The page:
Roots of Rumba Rock: Congo Classics 1953-1955 (Crammed Discs CRAW 33, 2006)
If the thought of two CD’s worth of Congolese rumba more than half a century old interests you (and it should), you probably don’t need a history lesson about mid-20th century Congolese musicians hearing Cuban music, recognizing how very African the rhythms were and rightly reclaiming them for use in their own music.
The biggest difference was that the central role played by the piano in certain Afro-Cuban music was translated to the guitar (including the newfangled electric kind) when that same music was brought back to its African origins. And since it’s been widely asserted that those piano patterns were based on the plucked metal-and-wood sounds of the African likembe to begin with, things had come even more full circle.
Guitars are the main instrument you hear in these old-sounding but perfectly wonderful 40 tracks, along with some small percussion and an occasional horn or accordion. The call-and-response vocals have a sincere intimacy that modern recordings often fail to capture and the songs, sung largely in the Lingala language, are shortish charmers that make even the most off-the-cuff subject matter (like a ditty about margarine) sound rather magical.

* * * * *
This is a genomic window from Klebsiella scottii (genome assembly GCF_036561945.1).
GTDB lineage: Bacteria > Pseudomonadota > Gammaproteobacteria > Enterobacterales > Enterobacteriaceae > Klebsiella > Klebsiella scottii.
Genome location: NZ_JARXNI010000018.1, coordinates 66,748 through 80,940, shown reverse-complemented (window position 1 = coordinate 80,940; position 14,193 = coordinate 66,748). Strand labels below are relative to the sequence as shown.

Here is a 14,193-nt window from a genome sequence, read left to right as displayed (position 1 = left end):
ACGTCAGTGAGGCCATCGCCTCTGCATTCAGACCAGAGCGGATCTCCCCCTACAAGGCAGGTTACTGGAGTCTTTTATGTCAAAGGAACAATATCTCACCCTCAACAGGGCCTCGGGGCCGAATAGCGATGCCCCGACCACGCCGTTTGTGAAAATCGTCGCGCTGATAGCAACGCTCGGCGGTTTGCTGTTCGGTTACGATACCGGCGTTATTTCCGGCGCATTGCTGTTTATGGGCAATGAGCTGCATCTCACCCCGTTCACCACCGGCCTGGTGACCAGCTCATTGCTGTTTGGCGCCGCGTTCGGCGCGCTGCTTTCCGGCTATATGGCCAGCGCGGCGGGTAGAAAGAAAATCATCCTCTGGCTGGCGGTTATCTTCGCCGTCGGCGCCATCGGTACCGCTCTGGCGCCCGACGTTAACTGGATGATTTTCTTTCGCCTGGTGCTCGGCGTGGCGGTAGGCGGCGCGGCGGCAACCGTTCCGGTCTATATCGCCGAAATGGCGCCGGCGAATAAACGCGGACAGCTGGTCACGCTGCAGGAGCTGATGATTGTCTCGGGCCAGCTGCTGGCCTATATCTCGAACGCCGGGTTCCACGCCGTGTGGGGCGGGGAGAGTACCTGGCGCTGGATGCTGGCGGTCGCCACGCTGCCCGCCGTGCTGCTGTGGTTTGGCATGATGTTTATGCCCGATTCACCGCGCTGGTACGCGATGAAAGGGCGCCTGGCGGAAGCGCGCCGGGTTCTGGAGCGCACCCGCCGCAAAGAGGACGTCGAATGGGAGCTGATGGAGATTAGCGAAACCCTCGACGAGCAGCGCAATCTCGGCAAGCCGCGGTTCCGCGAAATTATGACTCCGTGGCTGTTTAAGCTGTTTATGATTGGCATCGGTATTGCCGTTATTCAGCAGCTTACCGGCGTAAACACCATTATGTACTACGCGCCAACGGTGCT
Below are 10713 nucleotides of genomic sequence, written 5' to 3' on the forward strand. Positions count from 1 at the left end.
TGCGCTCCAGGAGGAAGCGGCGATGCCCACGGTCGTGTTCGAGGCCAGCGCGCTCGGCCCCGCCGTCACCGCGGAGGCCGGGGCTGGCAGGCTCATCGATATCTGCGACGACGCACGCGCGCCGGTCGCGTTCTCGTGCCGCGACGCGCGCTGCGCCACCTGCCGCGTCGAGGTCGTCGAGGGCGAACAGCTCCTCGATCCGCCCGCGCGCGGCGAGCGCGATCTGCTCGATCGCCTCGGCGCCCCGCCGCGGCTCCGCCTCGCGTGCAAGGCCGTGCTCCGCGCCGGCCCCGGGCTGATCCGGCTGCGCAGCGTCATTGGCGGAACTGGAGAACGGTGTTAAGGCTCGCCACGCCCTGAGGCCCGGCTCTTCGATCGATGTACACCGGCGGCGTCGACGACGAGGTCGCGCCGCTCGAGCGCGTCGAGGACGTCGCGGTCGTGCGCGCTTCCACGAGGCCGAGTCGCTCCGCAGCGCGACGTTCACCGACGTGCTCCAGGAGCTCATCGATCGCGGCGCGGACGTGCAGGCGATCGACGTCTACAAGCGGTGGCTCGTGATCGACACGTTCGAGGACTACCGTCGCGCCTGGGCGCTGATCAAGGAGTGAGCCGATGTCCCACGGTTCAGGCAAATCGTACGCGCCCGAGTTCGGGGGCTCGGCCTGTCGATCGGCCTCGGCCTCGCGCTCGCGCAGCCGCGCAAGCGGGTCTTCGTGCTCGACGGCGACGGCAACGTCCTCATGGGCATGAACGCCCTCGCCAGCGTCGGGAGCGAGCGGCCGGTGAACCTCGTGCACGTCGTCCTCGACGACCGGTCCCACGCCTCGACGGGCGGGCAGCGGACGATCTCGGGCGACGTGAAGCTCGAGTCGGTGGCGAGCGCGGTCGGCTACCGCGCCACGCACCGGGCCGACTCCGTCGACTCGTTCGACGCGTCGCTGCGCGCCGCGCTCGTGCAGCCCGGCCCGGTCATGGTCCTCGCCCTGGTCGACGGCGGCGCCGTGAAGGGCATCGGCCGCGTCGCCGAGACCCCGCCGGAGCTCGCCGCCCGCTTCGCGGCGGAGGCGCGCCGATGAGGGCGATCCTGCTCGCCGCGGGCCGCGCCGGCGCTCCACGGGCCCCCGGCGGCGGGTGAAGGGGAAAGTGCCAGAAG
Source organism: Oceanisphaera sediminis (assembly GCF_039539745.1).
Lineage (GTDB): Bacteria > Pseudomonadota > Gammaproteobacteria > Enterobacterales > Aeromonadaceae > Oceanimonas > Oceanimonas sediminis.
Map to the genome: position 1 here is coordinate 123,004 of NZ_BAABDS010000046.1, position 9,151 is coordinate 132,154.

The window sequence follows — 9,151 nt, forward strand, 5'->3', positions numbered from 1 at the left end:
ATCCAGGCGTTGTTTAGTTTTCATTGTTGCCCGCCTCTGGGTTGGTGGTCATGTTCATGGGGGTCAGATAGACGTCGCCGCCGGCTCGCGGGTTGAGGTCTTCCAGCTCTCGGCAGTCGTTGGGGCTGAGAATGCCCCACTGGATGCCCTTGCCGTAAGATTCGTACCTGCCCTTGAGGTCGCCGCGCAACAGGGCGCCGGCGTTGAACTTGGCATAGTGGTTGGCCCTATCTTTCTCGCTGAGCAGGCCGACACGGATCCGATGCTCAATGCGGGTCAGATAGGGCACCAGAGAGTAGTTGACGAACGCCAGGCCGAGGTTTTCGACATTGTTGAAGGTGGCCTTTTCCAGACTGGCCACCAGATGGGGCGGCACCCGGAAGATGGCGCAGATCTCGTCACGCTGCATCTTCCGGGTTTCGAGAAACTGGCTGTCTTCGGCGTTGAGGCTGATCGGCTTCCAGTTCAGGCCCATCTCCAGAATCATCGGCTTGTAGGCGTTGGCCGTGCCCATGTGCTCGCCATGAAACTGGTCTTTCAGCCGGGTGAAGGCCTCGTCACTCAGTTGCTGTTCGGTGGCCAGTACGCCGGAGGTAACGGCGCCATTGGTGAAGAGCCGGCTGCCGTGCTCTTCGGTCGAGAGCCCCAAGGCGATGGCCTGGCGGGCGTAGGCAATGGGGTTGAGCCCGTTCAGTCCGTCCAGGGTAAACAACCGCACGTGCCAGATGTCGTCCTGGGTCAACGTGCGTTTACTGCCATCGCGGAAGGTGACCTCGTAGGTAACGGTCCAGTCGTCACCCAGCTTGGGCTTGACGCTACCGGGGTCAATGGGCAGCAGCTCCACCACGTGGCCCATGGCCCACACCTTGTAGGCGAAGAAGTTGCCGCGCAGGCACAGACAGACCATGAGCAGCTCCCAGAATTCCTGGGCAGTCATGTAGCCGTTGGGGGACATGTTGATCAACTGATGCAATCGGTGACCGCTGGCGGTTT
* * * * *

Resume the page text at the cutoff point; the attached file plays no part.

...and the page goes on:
I’m no kind of expert on Congolese rumba, so most of the artists here (with such exceptions as legendary guitarist Franco in his very first recording as a sideman) are obscure to me. But the popularity they apparently enjoyed in their heyday was obviously well-deserved. Hard to believe, given the beauty of the music, that the Congo was under iron-fisted Belgian control at the time. Fortunately, the colonizers were too boneheaded in their ruthlessness to realize that popular music has a way of becoming subversive, particularly in this instance of Africa reinventing Africa.
Congo went on to become an independent country beset by problems to this day, but just importantly continued to be the creative center of the rumba style that’s still championed by masters like Kékélé. Released as two separate CDs a while back, this reissue assembled by Vincent Kenis (producer of the Congotronics series) is absolutely essential.